I’m not proposing a minimum IQ for voters, disregarding some practicality issues I wouldn’t be upset by it, but I’m not proposing it. I like that we live in a place were anyone who wants to has a say on who’s in charge. It’s unfortunate that a result is people with no knowledge of issues helping to decide them, especially in an age of catch phrase political campaigns (Tim Eyman anyone?).

Which is why I think we should stop telling everyone it’s their responsibility to vote. If you don’t care enough to A) Educate yourself on what your voting for and B) Take the time on your own accord. You shouldn’t vote. Nineteen year olds are plenty smart enough to make intelligent decisions, and realistically they’d probably change elections in a direction I’d like, but if they are too busy playing Guitar Hero to know anymore about Obama-McCain than one’s the guy from that Will.I.Am video and the other one hangs out with the chick from Alaska, they shouldn’t vote.

I’m not advocating any changes in rules on who can vote, and I think we should make it as easy as possible to register, I just think it’s time for celebrities, ministers and PE teachers to stop running around telling people to vote. Anyone got an argument against?

PS. I was about to put a link to a site to register on here, but decided anyone who doesn’t care enough to Google shouldn’t be allowed at the polls.

PPS. I should have added that all the energy currently put into telling people to vote should (in my opinion) should be shifted towards encouraging people to learn about issues. If someone cares about issues someone will be more likely to vote, and vote based on what is important.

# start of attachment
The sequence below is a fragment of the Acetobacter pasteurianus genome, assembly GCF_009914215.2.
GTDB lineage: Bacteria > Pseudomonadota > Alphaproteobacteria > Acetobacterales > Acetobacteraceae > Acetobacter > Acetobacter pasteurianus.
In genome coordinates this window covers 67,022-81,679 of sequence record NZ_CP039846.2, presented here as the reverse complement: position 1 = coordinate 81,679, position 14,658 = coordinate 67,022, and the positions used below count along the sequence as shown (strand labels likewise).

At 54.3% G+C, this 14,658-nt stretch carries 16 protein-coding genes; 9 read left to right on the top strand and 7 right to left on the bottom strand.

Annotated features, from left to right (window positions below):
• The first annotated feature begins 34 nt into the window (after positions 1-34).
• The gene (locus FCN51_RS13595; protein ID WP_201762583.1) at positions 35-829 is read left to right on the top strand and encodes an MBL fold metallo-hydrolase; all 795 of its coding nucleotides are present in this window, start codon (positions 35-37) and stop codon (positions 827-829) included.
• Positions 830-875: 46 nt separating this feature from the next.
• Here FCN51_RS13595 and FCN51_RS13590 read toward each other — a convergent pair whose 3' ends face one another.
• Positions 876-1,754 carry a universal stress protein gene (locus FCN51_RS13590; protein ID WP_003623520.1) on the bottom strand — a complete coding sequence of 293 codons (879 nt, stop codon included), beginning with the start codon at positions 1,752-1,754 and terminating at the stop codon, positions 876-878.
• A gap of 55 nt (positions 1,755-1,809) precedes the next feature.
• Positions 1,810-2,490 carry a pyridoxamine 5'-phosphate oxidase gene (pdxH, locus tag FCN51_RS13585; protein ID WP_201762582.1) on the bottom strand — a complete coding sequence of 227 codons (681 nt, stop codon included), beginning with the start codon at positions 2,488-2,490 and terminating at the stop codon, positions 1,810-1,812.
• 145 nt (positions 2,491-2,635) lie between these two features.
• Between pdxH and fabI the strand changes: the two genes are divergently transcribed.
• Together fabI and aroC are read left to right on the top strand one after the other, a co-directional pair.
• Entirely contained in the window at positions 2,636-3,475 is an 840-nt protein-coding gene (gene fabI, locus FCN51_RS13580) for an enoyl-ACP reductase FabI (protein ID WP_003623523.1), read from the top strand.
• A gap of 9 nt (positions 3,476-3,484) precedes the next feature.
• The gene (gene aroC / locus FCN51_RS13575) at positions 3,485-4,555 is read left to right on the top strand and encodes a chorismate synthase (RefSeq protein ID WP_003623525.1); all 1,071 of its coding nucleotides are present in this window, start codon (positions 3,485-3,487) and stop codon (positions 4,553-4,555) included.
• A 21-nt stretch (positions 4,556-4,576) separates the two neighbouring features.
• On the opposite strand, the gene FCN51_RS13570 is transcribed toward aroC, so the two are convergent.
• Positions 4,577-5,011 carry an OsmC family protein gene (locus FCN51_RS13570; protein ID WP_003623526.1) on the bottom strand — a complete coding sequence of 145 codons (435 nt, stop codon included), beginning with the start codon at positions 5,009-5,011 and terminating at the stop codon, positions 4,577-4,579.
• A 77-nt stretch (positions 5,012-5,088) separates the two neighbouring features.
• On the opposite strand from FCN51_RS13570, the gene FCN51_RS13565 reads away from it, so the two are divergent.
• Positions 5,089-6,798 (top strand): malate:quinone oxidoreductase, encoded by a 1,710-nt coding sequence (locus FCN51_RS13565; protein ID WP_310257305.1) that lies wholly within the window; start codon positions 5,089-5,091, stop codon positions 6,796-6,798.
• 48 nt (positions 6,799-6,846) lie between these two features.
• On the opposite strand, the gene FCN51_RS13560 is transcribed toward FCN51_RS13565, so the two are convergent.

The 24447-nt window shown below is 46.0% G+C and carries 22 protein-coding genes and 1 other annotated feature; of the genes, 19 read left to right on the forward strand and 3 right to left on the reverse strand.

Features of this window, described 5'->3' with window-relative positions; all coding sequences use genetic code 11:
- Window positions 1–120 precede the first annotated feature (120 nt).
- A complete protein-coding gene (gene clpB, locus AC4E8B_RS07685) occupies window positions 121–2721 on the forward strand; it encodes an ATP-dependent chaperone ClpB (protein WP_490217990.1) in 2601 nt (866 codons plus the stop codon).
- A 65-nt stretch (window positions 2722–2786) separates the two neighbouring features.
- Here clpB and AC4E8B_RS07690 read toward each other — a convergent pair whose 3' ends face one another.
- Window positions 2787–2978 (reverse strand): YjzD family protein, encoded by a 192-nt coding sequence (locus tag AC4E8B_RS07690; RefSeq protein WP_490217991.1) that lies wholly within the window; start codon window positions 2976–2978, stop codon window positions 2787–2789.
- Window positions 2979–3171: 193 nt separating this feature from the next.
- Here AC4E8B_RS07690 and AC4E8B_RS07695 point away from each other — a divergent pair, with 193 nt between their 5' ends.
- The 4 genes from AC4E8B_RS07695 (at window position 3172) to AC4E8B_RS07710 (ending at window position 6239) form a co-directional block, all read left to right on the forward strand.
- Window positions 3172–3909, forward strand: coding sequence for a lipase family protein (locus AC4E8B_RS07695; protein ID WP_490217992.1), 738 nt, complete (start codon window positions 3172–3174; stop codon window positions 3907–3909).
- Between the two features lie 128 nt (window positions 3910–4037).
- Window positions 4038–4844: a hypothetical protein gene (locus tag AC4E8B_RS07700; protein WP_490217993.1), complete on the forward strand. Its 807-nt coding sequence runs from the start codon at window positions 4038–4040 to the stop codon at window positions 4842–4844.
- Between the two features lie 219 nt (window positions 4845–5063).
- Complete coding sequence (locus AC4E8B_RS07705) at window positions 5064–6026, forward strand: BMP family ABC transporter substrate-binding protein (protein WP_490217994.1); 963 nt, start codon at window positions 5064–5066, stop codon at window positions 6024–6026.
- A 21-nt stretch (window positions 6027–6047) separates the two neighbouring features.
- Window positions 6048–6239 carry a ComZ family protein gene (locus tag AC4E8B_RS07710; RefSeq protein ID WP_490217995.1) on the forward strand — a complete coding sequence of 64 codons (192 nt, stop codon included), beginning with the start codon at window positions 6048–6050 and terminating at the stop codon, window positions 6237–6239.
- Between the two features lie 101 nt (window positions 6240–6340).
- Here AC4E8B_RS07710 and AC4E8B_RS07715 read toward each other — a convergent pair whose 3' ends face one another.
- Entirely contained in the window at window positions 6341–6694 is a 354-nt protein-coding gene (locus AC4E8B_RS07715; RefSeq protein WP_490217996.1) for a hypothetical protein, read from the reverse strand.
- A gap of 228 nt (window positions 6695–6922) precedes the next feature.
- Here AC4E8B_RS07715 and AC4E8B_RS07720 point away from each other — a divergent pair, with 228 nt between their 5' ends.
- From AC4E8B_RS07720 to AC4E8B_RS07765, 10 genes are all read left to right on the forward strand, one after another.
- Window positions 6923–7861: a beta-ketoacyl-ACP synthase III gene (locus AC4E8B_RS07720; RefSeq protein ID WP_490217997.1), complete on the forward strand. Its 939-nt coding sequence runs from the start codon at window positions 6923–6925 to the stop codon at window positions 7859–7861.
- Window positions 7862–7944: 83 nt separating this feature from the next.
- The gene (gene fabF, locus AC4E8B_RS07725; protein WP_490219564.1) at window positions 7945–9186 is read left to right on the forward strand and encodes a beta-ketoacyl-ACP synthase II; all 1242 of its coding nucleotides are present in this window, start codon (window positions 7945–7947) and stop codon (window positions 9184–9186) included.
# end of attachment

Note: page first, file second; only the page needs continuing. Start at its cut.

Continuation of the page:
Based on unscientific, anecdotal observations I’ve made, if your planning on watching the vice presidential debate, you probably already know who your voting for. If you care enough to watch you probably already know about as much as you will in November about these knuckleheads. So why not get drunk while you watch?

Since WFS is doing all we can to help people come together, this will be bi-partisan, so get together roughly equal numbers of Republicans and Democrats. If your in the midwest or northeast this might be difficult, so get to Ohio as fast as you can. Below our the comments that will alow your party to hand out drinks to the opposing party, intended for 3 people on each side. Multiply by X/3 where X is the number of persons on each side to properly get your debatin’ drink on. The republicans should have bud light with shots of Jack Daniels on hand in honor of the good Governor, democrats, stock up on Sam Adams and your favorite elitist Scotch.

  • Sarah Palin says ‘hocky’ or ‘mom’ dems give out 3